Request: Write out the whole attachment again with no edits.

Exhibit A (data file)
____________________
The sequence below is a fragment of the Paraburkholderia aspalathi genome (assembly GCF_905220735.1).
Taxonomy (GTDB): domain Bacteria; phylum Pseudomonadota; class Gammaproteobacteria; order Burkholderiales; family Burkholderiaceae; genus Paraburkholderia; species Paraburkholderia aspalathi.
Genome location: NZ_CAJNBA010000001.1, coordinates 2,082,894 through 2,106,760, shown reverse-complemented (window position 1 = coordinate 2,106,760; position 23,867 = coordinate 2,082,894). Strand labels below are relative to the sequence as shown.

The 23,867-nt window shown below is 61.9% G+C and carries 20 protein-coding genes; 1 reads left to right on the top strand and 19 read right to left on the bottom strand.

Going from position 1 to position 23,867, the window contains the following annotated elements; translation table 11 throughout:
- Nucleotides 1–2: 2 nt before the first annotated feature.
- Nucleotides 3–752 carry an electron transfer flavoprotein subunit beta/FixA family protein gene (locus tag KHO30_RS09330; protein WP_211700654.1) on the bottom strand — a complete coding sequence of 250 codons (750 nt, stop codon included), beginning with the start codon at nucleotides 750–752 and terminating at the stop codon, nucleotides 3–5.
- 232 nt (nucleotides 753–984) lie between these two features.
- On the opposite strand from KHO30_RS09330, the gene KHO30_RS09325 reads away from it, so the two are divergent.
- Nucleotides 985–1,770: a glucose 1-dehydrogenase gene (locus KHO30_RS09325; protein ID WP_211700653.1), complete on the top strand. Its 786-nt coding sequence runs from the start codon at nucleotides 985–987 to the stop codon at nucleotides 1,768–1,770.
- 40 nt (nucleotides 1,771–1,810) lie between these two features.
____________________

The sequence below is a fragment of the Paraburkholderia aspalathi genome (assembly GCF_905220735.1).
Taxonomy (GTDB): domain Bacteria; phylum Pseudomonadota; class Gammaproteobacteria; order Burkholderiales; family Burkholderiaceae; genus Paraburkholderia; species Paraburkholderia aspalathi.
Genome location: NZ_CAJNBA010000001.1, coordinates 2,082,894 through 2,106,760, shown reverse-complemented (window position 1 = coordinate 2,106,760; position 23,867 = coordinate 2,082,894). Strand labels below are relative to the sequence as shown.

The 23,867-nt window shown below is 61.9% G+C and carries 20 protein-coding genes; 1 reads left to right on the top strand and 19 read right to left on the bottom strand.

Going from position 1 to position 23,867, the window contains the following annotated elements; translation table 11 throughout:
- Nucleotides 1–2: 2 nt before the first annotated feature.
- Nucleotides 3–752 carry an electron transfer flavoprotein subunit beta/FixA family protein gene (locus tag KHO30_RS09330; protein WP_211700654.1) on the bottom strand — a complete coding sequence of 250 codons (750 nt, stop codon included), beginning with the start codon at nucleotides 750–752 and terminating at the stop codon, nucleotides 3–5.
- 232 nt (nucleotides 753–984) lie between these two features.
- On the opposite strand from KHO30_RS09330, the gene KHO30_RS09325 reads away from it, so the two are divergent.
- Nucleotides 985–1,770: a glucose 1-dehydrogenase gene (locus KHO30_RS09325; protein ID WP_211700653.1), complete on the top strand. Its 786-nt coding sequence runs from the start codon at nucleotides 985–987 to the stop codon at nucleotides 1,768–1,770.
- 40 nt (nucleotides 1,771–1,810) lie between these two features.